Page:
Transfer of a going concern under the new Czech Civil Code

August 2015  |  EXPERT BRIEFING  |  MERGERS & ACQUISITIONS

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As in other jurisdictions, two basic acquisition mechanisms are in place in the Czech Republic: the asset deal and the share deal. The former, which is the subject of this article, can be structured in two different ways: a transfer of a going concern (TOGC) and a transfer of particular individual assets. The recent recodification of Czech private law, in particular the enactment of Act No. 89/2012 Coll. the Civil Code (Civil Code), has made the distinction between the two even more relevant.

Single asset transfer agreement

Unlike other civil law jurisdictions, under Czech law it is possible to transfer the company’s entire body of assets and any and all rights and obligations pertaining to the assets, including contracts, real estate, IT licences and IP rights, by a single written agreement.

The transferred assets must form a business enterprise, i.e., an organised set of assets and liabilities created for the purposes of conducting business activities. This means that, in general, everything used for the business operation must be subject to the transfer.

The Civil Code provides for two exceptions from this rule. First, it is possible to contractually exclude an individual item from the purchase, provided that the whole does not lose its nature as an enterprise. By way of example, in the case of a sale of a vaccines business, it would likely not be possible to exclude any patents to the transferred vaccines. However, it might be possible to exclude individual company cars or common laboratory equipment.

Second, it is possible to transfer only a part of the business enterprise provided that such part forms an independent organisational unit. Case law suggests separate bookkeeping serves as a litmus test for whether the independent organisational unit test is met.

In practice, whenever a Czech business enterprise transfer is part of an international deal, it is common to execute a local business transfer deed governed by Czech law. The rationale behind the practice is that the agreement, on the basis of which the business is transferred, must be filed with the Collection of Deeds maintained by the Czech Commercial Register, and is made public.

As to the formalities, an agreement on a TOGC must be approved by the general meetings of both transferor and transferee. The signatures on the agreement must be notarised (and apostilled, depending on the country where the agreement was signed) if real estate property is subject to the transfer as well.

Transfer of contracts

One of the main advantages of a TOGC is that, unlike the case of a sale of individual assets, the transferor does not have to obtain consent of third parties with transfer of contracts. All the contracts relevant to the business are transferred by the agreement on the TOGC.

Notably, the Civil Code provides for a special rule regarding the transfer of a lease in the case of a ‘business activity’ transfer when the transfer of the lease is subject to a written prior consent of the landlord. Even though we believe that it would hardly make any sense to be limited in the transfer of a lease when the whole business activity is being sold, there is currently no relevant case law defining ‘business activity’ and, therefore, we cannot rule out a possibility that such provision applies also in the case of a TOGC.

Transfer of debts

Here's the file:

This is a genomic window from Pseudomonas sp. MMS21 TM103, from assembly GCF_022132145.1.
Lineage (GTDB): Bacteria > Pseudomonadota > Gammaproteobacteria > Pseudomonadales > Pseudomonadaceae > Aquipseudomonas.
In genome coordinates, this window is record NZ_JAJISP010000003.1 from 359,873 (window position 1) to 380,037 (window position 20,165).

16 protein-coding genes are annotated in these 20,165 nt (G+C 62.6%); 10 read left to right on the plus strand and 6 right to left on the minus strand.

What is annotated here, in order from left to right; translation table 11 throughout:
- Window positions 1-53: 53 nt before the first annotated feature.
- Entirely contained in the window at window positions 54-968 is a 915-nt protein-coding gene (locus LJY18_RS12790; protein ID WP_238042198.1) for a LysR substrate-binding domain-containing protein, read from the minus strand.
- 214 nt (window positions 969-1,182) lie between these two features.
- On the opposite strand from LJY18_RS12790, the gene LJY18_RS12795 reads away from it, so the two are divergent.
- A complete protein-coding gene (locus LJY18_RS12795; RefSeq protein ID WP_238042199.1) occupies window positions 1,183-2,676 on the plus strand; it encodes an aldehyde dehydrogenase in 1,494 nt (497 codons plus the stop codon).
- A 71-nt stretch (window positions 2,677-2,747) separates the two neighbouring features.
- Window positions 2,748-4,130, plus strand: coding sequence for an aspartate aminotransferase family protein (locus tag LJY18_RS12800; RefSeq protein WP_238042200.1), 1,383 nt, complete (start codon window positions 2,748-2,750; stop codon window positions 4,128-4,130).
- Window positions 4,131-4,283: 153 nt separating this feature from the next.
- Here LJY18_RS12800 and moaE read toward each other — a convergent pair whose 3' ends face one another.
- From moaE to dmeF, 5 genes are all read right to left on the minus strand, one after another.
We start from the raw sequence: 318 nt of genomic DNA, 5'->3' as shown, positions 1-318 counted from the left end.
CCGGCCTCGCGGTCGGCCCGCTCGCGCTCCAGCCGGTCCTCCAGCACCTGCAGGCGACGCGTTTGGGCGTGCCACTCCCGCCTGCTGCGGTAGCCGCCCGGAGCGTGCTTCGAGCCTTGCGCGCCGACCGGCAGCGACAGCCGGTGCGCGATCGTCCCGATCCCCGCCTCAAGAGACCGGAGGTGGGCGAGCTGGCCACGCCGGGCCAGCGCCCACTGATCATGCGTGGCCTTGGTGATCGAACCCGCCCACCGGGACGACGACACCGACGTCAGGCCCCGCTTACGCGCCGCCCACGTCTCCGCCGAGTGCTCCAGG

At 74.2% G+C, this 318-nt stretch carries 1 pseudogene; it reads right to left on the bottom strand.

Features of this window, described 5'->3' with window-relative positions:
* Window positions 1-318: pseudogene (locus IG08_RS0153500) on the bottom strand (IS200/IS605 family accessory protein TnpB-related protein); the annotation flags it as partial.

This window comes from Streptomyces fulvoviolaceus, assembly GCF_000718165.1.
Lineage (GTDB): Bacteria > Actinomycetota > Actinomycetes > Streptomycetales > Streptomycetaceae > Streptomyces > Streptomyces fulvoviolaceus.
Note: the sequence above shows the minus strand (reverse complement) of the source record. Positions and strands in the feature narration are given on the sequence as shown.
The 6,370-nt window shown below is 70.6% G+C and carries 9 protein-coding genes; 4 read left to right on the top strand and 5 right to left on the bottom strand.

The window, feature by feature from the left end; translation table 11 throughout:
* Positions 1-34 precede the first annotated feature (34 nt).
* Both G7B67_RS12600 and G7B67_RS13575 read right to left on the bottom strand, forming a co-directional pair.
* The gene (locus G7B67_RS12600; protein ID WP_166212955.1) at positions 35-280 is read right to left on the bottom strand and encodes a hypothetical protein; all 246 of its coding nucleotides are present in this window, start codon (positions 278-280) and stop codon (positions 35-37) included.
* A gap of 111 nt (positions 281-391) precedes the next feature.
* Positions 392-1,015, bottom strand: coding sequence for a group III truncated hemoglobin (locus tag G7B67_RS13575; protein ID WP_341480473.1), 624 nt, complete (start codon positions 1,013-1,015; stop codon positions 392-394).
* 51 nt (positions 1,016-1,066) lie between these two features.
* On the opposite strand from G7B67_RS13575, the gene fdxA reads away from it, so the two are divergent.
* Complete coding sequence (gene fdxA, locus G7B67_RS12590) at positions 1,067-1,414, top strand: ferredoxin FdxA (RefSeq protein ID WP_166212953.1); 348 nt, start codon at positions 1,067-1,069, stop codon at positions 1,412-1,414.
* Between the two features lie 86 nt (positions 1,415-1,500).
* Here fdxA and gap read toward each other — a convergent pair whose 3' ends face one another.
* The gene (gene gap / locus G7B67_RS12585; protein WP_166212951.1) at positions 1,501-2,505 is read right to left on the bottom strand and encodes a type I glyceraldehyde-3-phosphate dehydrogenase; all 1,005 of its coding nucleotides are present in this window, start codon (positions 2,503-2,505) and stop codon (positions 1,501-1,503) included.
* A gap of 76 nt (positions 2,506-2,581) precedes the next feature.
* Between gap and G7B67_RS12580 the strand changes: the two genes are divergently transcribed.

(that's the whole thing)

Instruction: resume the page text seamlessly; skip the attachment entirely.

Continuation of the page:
Through an agreement on a TOGC, the transferee acquires the debts which it was aware of or must have been aware of, considering the nature of the business enterprise.

Importantly, unless the creditors give their consent to the transferee’s debt acquisition, the transferor remains a statutory guarantor of all debt which had arisen prior to the TOGC.

VAT exemption

The relevance of drawing a line between a TOGC and the sale of individual assets becomes particularly apparent when one considers the Czech tax law rules. A TOGC is a Czech value added tax (VAT) neutral transaction. On the other hand, the transfer of individual assets is subject to the standard VAT rate of 21 percent. VAT is due on the taxable performance date, i.e., the date of a hand-over of the goods (the date when the transferee may dispose of the goods as the owner), or the date when the payment was received, whichever is earlier.

Effectiveness of the TOGC

A TOGC is effective only by the publication of the copy of the agreement on the TOGC in the Collection of Deeds maintained by the Czech Commercial Register. The transfer of assets which form a part of the enterprise and which are registered in a public registry (such as real estate) must be notified to the relevant public register by providing the agreement on the TOGC. The agreement on the TOGC must be submitted in the Czech language or, alternatively, it must to be accompanied by an official translation.

Conclusion

While a TOGC has certain undisputed advantages, such as the simplicity of the transfer process and the VAT exemption, it concurrently imposes considerable responsibility on the contracting parties. The assessment of the transfer’s compliance with TOGC’s requirements is not always clear-cut, in particular when only a part of the business is being transferred. Therefore, close cooperation between a client and a lawyer from the very beginning of structuring the deal is a must to avoid the risk of invalidating the asset transfer.

 

Jan Kotous is counsel and Anna Diblikova is an associate at Wolf Theiss. Mr Kotous can be contacted on +420 234 765 111 or by email: jan.kotous@wolftheiss.com. Ms Diblikova can be contacted on +420 234 765 111 or by email: anna.diblikova@wolftheiss.com.

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BY

Jan Kotous and Anna Diblikova

Wolf Theiss


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